"And word from the Lord was rare in those days, visions were infrequent" (1 Samuel 3:1).
I grew up with a God who was silent--at least that's the way that I learned it. I was told that it was very important that I do the "will of God" and yet I never learned how to discern God's seemingly mysterious will. The stories from Scripture are of a very personal God who speaks, who listens, and who relates to us in a way that can be understood. That's not the God that I grew up with. My God was silent. Ironically, the Bible makes sport of silent Gods--idols who need a creator, who need to be propped up so that they don't fall down, idols who have the image of a mouth, eyes, and ears but yet can neither speak, see, or hear.
And then I met Henry Blackaby--at least I met his writings. Dr. Blackaby's masterpiece, "Experiencing God: Knowing and Doing the Will of God" is a must-read for anyone who wants to discover and accomplish the will of God. I first worked through the EG workbook when I was preparing to teach it to my youth group in Monterey, Tennessee. It was absolutely life-changing! In "Experiencing God", Henry Blackaby insists that our God still speaks and that he has always been speaking--it's just that we have forgotten how to listen. I won't outline the course of the book in this post but I will highly recommend that you get a copy and study it for yourself.
1 Samuel 3 details an interesting occurence of God speaking to a young boy named Samuel. God was about to do something new. He was rejecting the priestly ministry of Eli and his sons who had become corrupt and he was placing the mantle of ministry upon Samuel. Allow me to walk through the text with you and make some application.
"Now the boy Samuel was ministering to the Lord before Eli" (v1). This is always a good place for us to begin. Like Samuel, we can find a place to, "minister to the Lord". This wasn't a perfect place for Samuel. The scripture records that Samuel's son's were doing evil things. You can read about it in chapter two. And yet Samuel was ministering to the LOrd--not to Eli, not to his sons, but to the Lord! Have you ever left a church because of people that you didn't approve of? Have you ever moved on because of people who didn't meet your standard? Fortunately for Samuel (in spite of the shortcomings of Eli's sons), he stuck around. We don't belong to the church that we necessarily like--we belong to the church that God calls us to! And none of us has the right to "move on" unless God clearly tells us to move on.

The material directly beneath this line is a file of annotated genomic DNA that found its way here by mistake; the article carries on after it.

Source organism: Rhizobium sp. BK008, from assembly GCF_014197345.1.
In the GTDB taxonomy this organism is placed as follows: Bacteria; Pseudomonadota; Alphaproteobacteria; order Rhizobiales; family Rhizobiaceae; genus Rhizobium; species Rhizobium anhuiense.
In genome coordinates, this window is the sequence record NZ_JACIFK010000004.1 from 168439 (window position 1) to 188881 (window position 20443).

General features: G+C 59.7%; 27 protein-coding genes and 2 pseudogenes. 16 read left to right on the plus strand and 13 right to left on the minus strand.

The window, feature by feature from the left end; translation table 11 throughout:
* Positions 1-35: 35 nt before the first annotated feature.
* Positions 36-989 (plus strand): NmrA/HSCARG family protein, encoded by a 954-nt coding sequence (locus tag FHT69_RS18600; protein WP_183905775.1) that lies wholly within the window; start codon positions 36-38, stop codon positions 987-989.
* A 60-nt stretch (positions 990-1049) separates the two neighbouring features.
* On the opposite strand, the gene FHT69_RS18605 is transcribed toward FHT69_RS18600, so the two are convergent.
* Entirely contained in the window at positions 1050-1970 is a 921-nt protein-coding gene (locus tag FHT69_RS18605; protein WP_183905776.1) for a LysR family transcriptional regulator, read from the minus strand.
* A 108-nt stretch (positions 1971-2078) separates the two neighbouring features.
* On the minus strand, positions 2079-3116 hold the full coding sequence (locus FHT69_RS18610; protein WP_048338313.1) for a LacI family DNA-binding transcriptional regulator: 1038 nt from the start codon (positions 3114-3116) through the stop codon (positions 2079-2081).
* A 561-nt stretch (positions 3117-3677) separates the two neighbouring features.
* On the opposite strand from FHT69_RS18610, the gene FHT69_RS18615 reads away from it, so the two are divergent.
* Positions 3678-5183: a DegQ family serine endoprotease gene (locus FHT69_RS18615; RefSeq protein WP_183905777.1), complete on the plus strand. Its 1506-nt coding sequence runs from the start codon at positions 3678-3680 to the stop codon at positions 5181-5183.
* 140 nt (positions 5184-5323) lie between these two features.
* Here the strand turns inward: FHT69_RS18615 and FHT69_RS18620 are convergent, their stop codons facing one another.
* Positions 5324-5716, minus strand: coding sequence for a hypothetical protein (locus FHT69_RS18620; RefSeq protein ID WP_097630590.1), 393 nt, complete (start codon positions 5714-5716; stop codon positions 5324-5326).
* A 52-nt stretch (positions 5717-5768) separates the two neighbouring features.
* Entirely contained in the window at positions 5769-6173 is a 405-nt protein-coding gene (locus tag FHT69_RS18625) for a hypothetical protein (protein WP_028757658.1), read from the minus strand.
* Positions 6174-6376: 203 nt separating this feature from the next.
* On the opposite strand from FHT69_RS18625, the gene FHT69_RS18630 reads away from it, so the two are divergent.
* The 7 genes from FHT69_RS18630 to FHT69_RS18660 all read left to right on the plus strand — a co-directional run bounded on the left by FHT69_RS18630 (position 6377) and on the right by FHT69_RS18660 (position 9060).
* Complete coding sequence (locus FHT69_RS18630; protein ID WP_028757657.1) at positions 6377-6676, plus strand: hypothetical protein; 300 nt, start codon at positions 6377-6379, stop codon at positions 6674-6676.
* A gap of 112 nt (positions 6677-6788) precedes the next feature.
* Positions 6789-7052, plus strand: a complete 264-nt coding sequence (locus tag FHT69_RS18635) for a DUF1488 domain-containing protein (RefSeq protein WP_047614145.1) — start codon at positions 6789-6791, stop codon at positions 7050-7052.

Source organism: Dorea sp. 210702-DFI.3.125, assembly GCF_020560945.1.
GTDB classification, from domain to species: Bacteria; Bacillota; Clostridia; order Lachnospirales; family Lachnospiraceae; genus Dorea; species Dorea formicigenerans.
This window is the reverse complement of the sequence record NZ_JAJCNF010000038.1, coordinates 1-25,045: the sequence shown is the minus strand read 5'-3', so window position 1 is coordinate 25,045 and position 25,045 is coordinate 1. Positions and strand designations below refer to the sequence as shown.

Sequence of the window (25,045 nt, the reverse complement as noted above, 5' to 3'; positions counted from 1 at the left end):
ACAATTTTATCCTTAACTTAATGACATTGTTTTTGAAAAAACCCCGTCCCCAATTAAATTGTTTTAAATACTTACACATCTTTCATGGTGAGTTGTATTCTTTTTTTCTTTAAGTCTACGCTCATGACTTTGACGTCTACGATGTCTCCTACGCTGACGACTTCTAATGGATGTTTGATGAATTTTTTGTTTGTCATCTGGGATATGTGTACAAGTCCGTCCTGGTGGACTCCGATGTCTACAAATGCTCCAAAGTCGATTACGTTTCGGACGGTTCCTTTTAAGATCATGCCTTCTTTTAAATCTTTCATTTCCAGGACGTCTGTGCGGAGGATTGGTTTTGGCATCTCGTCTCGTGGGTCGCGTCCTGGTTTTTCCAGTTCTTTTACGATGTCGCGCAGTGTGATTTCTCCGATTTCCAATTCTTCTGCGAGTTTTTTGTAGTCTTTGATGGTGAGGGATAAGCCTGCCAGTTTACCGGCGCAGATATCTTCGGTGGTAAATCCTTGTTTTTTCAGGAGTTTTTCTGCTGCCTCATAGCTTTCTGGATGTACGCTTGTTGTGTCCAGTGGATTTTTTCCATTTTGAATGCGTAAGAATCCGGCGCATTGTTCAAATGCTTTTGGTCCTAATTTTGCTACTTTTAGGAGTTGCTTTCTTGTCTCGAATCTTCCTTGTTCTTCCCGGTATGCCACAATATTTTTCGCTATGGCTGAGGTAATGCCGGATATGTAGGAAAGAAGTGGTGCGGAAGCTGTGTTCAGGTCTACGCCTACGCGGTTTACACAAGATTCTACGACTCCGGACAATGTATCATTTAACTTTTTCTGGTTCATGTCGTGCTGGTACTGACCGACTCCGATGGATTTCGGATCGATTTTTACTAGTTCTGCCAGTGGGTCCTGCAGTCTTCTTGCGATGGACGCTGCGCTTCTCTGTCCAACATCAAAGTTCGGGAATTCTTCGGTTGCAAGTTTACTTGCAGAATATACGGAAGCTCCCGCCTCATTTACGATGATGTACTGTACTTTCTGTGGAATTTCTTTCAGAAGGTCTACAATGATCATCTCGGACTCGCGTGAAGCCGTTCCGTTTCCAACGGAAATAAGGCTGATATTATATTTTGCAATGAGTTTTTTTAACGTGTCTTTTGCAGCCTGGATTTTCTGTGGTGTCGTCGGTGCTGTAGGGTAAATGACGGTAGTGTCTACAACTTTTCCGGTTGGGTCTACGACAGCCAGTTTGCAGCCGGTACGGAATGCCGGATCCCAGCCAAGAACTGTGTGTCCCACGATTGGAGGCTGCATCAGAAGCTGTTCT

"And word from the Lord was rare in those days, visions were infrequent" (v1). Not unlike our day, people had perhaps grown accustomed to a silent God--a God who does not speak. Certainly in the churches that I have served, "visions have been infrequent" and "word from the Lord" has been rare. Let's see what happens.
"It happened at that time as Eli was lying down in his place (now his eyesight had begun to grow dim and he could not see well)" (v2). Eli could not see well. How many of our church leaders "cannot see well"? I have to confess that there have been times when my eyesight has grown dim. There have been stages of my life where I was just going through the motions of ministry--doing the things that I knew to do without ever seeing any fresh visions. Some of the most religious people that I know are spiritually blind--doing religious work for all of the wrong reasons. You can always tell because God's work will produce God's results. Man's work will produce man's results. There is an undeniable difference between the two.
"and the lamp of God had not yet gone out" (v3). There is hope! God's light has not yet been extinguished. No matter how dead the church may appear to be--the lamp of God is still lit.
"And Samuel was lying down in the temple of the Lord where the ark of God was" (v3). Don't miss the fact that young Samuel chose to dwell as close to God's presence as humanly possible. He slept near the ark. If we want to hear from God--maybe we should move closer to God. Look for God's activity and get there as fast as you can.